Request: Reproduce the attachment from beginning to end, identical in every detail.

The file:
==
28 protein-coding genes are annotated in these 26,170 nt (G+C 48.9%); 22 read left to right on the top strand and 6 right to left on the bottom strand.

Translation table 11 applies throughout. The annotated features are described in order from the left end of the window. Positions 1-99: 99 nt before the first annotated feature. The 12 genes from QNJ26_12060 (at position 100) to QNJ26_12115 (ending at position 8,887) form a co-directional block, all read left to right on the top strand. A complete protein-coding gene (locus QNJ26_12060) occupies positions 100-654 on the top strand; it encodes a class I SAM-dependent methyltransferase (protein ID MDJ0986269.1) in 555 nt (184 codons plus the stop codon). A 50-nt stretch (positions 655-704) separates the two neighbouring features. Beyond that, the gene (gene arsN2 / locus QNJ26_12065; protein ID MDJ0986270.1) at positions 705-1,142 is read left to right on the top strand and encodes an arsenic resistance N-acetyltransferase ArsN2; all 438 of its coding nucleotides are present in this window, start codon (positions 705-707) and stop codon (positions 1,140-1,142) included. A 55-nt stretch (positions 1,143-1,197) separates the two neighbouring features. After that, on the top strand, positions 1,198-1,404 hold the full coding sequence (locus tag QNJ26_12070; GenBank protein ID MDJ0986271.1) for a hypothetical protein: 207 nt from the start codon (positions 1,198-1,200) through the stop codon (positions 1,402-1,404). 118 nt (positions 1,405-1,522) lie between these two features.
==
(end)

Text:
28 protein-coding genes are annotated in these 26,170 nt (G+C 48.9%); 22 read left to right on the top strand and 6 right to left on the bottom strand.

Translation table 11 applies throughout. The annotated features are described in order from the left end of the window. Positions 1-99: 99 nt before the first annotated feature. The 12 genes from QNJ26_12060 (at position 100) to QNJ26_12115 (ending at position 8,887) form a co-directional block, all read left to right on the top strand. A complete protein-coding gene (locus QNJ26_12060) occupies positions 100-654 on the top strand; it encodes a class I SAM-dependent methyltransferase (protein ID MDJ0986269.1) in 555 nt (184 codons plus the stop codon). A 50-nt stretch (positions 655-704) separates the two neighbouring features. Beyond that, the gene (gene arsN2 / locus QNJ26_12065; protein ID MDJ0986270.1) at positions 705-1,142 is read left to right on the top strand and encodes an arsenic resistance N-acetyltransferase ArsN2; all 438 of its coding nucleotides are present in this window, start codon (positions 705-707) and stop codon (positions 1,140-1,142) included. A 55-nt stretch (positions 1,143-1,197) separates the two neighbouring features. After that, on the top strand, positions 1,198-1,404 hold the full coding sequence (locus tag QNJ26_12070; GenBank protein ID MDJ0986271.1) for a hypothetical protein: 207 nt from the start codon (positions 1,198-1,200) through the stop codon (positions 1,402-1,404). 118 nt (positions 1,405-1,522) lie between these two features.